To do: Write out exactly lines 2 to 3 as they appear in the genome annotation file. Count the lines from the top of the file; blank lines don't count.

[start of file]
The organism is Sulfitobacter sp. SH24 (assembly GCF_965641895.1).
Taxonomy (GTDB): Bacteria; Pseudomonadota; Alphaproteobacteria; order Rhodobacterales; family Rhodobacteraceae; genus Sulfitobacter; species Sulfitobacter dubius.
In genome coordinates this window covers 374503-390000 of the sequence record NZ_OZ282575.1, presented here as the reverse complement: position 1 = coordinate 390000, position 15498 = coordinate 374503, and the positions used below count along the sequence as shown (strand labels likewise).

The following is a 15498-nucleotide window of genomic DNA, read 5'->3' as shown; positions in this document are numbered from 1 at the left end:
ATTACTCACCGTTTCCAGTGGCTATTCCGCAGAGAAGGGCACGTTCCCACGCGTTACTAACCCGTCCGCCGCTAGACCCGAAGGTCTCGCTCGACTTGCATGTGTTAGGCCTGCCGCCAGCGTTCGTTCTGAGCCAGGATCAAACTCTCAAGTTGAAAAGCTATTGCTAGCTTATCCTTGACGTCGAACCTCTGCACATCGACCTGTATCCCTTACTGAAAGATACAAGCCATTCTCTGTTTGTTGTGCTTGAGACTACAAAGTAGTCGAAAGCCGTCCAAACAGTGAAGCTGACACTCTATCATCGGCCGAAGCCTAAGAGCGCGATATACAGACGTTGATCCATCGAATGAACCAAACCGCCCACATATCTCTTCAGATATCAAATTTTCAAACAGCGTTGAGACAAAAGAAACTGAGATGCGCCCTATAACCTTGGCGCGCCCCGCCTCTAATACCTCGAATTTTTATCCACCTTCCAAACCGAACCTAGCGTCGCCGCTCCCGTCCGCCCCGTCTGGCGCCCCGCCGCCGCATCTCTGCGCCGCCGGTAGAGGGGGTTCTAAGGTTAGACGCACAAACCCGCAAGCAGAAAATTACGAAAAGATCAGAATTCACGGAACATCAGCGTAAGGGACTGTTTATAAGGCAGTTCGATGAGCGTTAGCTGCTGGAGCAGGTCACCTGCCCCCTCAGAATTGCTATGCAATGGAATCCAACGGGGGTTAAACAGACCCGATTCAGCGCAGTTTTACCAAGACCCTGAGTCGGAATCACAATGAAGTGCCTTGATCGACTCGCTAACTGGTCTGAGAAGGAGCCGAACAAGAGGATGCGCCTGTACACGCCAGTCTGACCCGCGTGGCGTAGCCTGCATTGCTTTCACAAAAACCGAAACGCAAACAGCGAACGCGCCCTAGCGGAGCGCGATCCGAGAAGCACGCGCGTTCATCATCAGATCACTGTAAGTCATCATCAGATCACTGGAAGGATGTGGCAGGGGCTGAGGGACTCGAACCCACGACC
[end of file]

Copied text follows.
Taxonomy (GTDB): Bacteria; Pseudomonadota; Alphaproteobacteria; order Rhodobacterales; family Rhodobacteraceae; genus Sulfitobacter; species Sulfitobacter dubius.
In genome coordinates this window covers 374503-390000 of the sequence record NZ_OZ282575.1, presented here as the reverse complement: position 1 = coordinate 390000, position 15498 = coordinate 374503, and the positions used below count along the sequence as shown (strand labels likewise).